Though the general disclosure test for a prospectus (i.e. containing all the information that investors and professional advisers would “reasonably require to make an informed assessment”) does not apply to a CSF Offer document, similar rationale applies to the preparation of a CSF Offer Document.

For example, the inclusion of any forward- looking statements or prospective financial information would be considered inappropriate and the exclusion of material information contained in the notes to financial statements may be considered misleading.  The CSF offer document must not be published until the necessary consents required by law have been obtained.

The liability in relation to the preparation of a CSF offer document is same as that for a prospectus, i.e. the Company, the directors of the Company, the persons named in the CSF offer document with their consent as having made a statement will be liable for any misleading or false statement in the Offer document.

The provision of any false and misleading information is a criminal offence under the Corporations Act, so the verification process typically undertaken for a prospectus should be applied to the preparation of CSF Offer documents.

Allocation of risk and responsibilities – Investor obligation and protection

The CSF Act has interestingly sought to attune the risks and responsibilities amongst the three groups of stakeholders.

While both the Company and the CSF intermediary have the responsibilities over the accuracy of the information in the CSF Offer document, the CSF Act goes beyond the Company and the CSF intermediary to require that the investors acknowledge the investment risk before he or she is able to make an application to subscribe to the CSF Offer.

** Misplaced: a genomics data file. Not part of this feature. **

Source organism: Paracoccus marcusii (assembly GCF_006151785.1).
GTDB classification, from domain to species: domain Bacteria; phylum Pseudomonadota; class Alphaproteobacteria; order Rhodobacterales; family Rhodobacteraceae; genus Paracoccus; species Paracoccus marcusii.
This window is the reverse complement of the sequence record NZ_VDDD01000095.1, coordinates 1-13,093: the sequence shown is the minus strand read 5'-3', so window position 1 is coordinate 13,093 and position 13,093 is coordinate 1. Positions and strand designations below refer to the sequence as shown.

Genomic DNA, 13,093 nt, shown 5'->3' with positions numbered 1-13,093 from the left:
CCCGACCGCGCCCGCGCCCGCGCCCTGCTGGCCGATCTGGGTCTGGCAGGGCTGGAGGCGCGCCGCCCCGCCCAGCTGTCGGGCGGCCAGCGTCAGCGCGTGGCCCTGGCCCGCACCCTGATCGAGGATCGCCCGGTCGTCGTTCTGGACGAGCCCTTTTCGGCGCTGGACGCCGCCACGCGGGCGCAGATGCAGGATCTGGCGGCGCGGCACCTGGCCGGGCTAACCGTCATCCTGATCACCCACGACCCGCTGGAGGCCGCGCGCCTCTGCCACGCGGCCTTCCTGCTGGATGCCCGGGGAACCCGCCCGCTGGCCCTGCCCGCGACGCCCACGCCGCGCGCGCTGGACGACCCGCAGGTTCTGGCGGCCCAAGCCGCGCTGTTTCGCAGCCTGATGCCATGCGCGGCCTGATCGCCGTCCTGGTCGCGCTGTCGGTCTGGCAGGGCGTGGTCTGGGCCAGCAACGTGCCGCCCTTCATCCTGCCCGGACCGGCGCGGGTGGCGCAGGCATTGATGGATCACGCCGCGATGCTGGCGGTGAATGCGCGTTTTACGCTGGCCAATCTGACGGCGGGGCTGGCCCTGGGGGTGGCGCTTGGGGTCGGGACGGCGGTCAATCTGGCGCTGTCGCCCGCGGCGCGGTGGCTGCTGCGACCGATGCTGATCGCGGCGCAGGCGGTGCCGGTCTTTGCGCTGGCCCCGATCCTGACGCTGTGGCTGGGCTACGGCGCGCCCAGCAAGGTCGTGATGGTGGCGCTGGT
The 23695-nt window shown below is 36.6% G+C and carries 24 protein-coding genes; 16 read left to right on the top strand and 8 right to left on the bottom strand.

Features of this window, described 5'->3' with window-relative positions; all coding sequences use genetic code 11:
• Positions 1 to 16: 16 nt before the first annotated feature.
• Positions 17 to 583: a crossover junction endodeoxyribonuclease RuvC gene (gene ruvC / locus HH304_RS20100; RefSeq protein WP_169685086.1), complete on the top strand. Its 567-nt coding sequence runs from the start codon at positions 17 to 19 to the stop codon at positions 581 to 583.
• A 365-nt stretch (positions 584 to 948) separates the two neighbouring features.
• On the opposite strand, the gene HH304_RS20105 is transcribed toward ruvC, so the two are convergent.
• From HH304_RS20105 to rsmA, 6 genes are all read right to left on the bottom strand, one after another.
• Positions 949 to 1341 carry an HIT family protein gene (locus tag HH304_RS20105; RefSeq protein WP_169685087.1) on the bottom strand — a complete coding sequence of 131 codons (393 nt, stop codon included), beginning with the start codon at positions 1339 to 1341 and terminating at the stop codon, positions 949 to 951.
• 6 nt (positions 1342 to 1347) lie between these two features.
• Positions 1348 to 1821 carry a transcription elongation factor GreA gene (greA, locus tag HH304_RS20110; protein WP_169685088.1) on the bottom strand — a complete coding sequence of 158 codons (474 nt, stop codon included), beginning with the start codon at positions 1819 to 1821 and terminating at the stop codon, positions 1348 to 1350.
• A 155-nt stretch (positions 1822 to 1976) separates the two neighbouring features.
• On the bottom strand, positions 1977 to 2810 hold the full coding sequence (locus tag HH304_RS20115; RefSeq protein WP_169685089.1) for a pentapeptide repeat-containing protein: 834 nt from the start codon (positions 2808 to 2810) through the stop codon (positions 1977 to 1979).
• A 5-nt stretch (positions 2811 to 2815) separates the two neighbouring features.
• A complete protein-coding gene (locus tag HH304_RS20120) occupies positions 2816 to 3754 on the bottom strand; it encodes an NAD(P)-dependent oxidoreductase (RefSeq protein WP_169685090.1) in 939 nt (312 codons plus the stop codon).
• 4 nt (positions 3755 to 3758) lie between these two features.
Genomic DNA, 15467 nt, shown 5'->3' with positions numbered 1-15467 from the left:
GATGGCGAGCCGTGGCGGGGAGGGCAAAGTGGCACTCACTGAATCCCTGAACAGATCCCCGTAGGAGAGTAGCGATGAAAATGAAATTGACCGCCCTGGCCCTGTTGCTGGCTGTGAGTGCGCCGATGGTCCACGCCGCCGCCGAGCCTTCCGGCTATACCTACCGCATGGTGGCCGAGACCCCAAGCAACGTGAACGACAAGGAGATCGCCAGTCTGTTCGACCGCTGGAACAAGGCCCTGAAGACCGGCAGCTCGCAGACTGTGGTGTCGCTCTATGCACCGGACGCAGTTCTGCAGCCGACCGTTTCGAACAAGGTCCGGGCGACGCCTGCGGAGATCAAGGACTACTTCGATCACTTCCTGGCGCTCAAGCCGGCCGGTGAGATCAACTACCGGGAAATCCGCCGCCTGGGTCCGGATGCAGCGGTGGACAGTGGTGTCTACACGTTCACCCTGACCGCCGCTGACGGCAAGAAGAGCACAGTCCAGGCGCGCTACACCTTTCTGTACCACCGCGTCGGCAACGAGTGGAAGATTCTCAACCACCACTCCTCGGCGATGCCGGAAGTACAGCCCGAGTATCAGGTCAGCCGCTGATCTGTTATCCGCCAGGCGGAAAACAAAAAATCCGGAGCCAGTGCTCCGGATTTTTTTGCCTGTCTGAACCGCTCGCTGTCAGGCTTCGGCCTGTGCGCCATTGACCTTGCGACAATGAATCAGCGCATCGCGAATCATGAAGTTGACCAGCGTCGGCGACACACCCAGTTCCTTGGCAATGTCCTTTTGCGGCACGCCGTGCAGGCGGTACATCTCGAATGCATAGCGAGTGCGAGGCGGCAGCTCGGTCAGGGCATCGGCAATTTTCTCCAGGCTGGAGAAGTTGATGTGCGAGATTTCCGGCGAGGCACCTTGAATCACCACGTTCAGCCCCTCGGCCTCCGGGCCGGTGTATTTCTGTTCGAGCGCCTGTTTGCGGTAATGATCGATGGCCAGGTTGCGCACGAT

At the same time, the CSF Act has sought to afford some protection to the retail investors by allowing a cooling-off period of 5 days.  It would be interesting to see whether the cooling-off period offer some arbitrage to the CSF regime in practice.

Regulatory Guidance

At the time of this article, ASIC is still holding public consultation and finalizing the regulatory guides related to the CSF regime.   ASIC has suggested additional disclosures in the Offer Document, which would be prudent for any companies wishing to raise funds through the CSF regime to include in its CSF Offer Document.

Please contact us to discuss how Macpherson Kelley may assist you with your fund raising through the CSF regime.